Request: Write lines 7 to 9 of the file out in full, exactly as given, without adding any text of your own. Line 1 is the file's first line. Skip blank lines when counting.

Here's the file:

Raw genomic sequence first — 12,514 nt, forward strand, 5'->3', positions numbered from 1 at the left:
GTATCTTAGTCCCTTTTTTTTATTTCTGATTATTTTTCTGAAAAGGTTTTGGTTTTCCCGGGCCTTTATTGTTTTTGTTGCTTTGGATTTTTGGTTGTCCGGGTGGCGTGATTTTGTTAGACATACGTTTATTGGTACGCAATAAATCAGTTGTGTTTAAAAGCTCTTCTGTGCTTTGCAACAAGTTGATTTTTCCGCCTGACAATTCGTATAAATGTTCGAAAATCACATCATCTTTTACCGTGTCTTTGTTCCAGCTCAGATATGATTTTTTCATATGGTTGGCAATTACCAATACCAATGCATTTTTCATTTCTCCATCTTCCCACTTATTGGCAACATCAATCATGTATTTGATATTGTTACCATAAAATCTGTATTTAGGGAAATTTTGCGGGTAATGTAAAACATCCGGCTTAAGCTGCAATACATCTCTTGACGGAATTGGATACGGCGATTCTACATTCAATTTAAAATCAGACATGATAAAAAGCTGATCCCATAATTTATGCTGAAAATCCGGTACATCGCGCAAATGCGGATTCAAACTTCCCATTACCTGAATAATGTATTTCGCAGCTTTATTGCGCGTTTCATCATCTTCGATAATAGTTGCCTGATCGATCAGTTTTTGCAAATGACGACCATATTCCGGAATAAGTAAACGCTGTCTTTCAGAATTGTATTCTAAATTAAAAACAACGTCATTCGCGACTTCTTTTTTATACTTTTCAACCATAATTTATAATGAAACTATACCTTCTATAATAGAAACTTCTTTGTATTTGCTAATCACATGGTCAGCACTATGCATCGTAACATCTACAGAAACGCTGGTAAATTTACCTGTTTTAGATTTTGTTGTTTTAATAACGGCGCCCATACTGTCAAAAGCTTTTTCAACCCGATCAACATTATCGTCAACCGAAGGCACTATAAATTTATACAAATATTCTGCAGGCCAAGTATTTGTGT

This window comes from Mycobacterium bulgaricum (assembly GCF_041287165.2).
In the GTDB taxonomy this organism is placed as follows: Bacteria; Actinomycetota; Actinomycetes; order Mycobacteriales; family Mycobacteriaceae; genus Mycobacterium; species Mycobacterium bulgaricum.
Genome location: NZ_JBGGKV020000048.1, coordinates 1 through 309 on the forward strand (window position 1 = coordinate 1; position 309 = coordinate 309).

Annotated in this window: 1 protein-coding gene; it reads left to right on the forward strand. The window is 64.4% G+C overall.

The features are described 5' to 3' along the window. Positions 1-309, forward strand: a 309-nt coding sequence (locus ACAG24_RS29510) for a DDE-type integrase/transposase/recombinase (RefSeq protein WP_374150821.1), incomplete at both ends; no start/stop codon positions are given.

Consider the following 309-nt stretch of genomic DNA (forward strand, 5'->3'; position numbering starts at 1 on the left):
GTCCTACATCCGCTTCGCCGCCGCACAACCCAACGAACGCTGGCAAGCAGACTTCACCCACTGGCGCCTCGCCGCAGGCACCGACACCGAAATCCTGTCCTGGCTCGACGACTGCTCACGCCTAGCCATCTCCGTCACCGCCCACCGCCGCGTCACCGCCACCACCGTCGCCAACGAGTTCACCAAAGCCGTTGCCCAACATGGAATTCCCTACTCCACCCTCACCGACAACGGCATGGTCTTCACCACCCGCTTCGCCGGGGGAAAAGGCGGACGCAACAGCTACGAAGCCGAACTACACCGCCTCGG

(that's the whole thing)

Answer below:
The features are described 5' to 3' along the window. Positions 1-309, forward strand: a 309-nt coding sequence (locus ACAG24_RS29510) for a DDE-type integrase/transposase/recombinase (RefSeq protein WP_374150821.1), incomplete at both ends; no start/stop codon positions are given.

Consider the following 309-nt stretch of genomic DNA (forward strand, 5'->3'; position numbering starts at 1 on the left):
GTCCTACATCCGCTTCGCCGCCGCACAACCCAACGAACGCTGGCAAGCAGACTTCACCCACTGGCGCCTCGCCGCAGGCACCGACACCGAAATCCTGTCCTGGCTCGACGACTGCTCACGCCTAGCCATCTCCGTCACCGCCCACCGCCGCGTCACCGCCACCACCGTCGCCAACGAGTTCACCAAAGCCGTTGCCCAACATGGAATTCCCTACTCCACCCTCACCGACAACGGCATGGTCTTCACCACCCGCTTCGCCGGGGGAAAAGGCGGACGCAACAGCTACGAAGCCGAACTACACCGCCTCGG